Being as I want to get myself back into reviewing books, music, TV and film on a more regularly basis and due to a close friend’s hatred for this particular film, I thought it a good place to start.
My friend and I expressed shock in equal measures at certain TV programs being missed: for me it was his admission that he had not heard of Justified, let alone seen it and his was that I was not really interested in Band of Brothers, one of his favourite TV series. Yes, I am a convert, I have now seen seven of the eleven episodes and consider episode six (Bastogne) one of the best episodes of any series I have ever watched (but that’s for a later review).
Anyway, there wasn’t much said about why my friend hated Sucker Punch so much that he considered that it is possibly the worst film he has ever seen, as he was aware I was very keen on seeing it. We promised to return to the discussion once I had.
We agree on Band of Brothers’ greatness but there’s no way we are going to agree on Sucker Punch, as I was pretty much drawn in from the opening scene and remained fully engrossed throughout. I’ve become much more of a TV series follower than a film viewer of late, more interested in the characterisation and development of key figures, especially now that a lot of the respected film actors are taking key roles in TV series but Sucker Punch reminded me of things I love about film too.
I have to say I’m a fan of both Zack Snyder as a film director and of Tyler Bates as a composer/arranger, as I thoroughly enjoyed the 2004 remake of the Romero classic Dawn of the Dead and I was pleasantly surprised by 300, having heard quite a bit of negativity about it beforehand.
Of Sucker Punch I knew nothing, except for several posters doing the rounds on the net being as I am a fan of watching a film when knowing little to nothing about it beforehand. From the poster the only thing I had gathered/assumed is that there was some Steampunk element to the film and that it would be action-based.
Well I got that but I got a hell of a lot more, as Sucker Punch’s soundtrack is one of the most innovative and punchy around. I was very impressed by Kick-Ass’ music when I watched that earlier this year for similar reasons but I think Sucker Punch takes it to a whole new level, as the film starts with two great covers, one of them possibly my favourite The Smiths song, Asleep. The soundtrack continues to move the film along and for me becomes a key character in the plot (for all the right reasons) with tracks chosen for not only their musical quality but for their lyrics too (think Baby Doll’s first dance track – Army of Me by Björk – very appropriate and Asleep with its message of suicide).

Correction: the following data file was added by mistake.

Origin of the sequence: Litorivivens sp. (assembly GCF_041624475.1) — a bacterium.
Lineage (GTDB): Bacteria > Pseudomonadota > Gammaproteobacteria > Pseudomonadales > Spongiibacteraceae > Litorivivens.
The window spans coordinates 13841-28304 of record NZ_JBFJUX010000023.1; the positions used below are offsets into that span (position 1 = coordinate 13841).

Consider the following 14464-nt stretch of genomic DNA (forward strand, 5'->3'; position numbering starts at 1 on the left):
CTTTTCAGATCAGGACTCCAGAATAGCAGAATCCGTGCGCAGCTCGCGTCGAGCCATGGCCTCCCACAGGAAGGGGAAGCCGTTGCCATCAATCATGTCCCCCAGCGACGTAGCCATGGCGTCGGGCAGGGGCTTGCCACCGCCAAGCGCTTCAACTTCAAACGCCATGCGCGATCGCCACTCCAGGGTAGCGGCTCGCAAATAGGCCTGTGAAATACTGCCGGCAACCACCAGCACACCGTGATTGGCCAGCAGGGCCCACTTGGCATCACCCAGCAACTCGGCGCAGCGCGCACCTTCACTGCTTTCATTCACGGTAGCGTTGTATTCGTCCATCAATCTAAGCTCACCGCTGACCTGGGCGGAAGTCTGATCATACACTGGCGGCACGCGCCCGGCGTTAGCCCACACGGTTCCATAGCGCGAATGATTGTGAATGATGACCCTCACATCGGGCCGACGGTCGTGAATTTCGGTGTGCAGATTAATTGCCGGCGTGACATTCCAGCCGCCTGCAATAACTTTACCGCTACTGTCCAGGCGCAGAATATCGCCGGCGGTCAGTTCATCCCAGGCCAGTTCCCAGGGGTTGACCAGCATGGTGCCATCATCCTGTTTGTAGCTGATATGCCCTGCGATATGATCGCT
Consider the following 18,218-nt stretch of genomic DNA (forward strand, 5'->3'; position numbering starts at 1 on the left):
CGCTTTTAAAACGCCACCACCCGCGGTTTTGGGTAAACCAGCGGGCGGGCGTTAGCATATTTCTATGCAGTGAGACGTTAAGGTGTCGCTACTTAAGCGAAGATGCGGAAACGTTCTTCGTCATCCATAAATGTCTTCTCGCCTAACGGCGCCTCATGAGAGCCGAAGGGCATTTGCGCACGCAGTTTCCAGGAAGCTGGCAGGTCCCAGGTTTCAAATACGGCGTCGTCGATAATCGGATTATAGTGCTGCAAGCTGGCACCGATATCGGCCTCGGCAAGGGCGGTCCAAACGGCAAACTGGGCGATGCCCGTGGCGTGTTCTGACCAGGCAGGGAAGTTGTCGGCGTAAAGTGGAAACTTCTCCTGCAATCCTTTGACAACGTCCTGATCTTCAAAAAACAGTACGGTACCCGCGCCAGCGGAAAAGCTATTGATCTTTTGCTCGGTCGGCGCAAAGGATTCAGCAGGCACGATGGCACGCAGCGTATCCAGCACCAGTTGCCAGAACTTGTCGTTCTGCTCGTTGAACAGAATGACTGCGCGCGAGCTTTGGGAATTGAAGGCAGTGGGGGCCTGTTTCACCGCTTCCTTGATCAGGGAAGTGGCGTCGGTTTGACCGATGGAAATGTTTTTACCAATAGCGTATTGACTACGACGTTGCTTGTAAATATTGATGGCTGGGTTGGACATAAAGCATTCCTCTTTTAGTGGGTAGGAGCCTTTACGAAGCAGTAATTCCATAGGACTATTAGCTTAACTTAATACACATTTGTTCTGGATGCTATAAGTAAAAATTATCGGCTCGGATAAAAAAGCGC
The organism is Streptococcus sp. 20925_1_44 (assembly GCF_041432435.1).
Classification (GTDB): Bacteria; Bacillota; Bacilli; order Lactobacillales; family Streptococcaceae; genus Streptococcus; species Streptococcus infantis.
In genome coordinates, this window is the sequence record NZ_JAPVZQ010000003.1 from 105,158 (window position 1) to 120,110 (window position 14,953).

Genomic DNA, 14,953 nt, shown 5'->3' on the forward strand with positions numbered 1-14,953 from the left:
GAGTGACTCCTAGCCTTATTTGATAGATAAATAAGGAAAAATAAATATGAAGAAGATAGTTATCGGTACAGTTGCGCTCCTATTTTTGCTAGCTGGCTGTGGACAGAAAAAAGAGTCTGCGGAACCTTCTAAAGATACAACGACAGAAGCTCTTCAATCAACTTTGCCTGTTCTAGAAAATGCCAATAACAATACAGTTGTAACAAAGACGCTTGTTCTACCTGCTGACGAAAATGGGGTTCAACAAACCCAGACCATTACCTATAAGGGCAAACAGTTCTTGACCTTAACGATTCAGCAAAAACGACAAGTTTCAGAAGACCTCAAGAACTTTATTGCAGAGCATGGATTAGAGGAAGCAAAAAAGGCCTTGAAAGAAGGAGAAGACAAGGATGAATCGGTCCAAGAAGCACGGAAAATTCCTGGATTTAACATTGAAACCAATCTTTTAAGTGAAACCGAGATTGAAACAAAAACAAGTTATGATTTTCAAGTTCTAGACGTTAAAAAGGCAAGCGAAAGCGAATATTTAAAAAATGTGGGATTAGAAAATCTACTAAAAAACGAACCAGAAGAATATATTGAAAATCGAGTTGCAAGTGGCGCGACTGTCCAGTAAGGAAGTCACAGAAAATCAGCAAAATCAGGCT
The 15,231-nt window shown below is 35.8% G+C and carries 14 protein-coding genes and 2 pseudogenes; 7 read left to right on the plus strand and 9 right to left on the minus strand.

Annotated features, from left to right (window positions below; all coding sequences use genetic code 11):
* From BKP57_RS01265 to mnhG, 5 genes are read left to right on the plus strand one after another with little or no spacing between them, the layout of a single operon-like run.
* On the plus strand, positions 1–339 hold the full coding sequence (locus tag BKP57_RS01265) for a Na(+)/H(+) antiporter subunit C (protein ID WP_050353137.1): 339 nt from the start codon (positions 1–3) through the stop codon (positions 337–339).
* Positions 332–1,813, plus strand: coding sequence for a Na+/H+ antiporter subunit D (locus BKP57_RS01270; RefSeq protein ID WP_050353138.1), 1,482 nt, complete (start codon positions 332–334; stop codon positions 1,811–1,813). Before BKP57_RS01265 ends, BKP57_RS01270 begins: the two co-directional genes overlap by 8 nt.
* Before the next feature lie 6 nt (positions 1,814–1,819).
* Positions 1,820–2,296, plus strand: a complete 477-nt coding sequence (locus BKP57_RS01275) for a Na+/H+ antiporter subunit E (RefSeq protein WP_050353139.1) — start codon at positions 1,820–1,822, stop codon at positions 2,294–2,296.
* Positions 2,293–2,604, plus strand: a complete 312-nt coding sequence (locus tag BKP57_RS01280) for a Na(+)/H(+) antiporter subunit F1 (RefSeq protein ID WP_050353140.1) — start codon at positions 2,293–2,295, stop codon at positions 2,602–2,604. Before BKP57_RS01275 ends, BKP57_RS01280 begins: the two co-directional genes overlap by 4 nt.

But the music is only a portion of the film, albeit a very successful one, with Snyder engaging direction seen already in Dawn of the Dead but much more in 300. Sucker Punch shares with 300 the comic book adaptation elements transferred to celluloid. It’s colourful, vibrant, over the top, unrealistic and total eye-candy, I just wanted more scenes, more action, more Sucker Punch.
The film is light on plot, the opening scene tragic and dark in contrast to much of what follows and then jumps into the aforementioned blockbuster action sequences, before ending with a predictable but not too disappointing conclusion. If you’re looking for something with a bit more depth and substance to it, you’ve probably been mislead somewhere along the way.
I haven’t seen anything written or discussed about the film yet, although my plan is to do that after my review is posted but I’m expecting there may well be a discussion about the favourite of the five heroines in the film.
Mine is ‘Sweet Pea’, by a country mile.
Oh and my last point: clockwork Germans in World War II = class!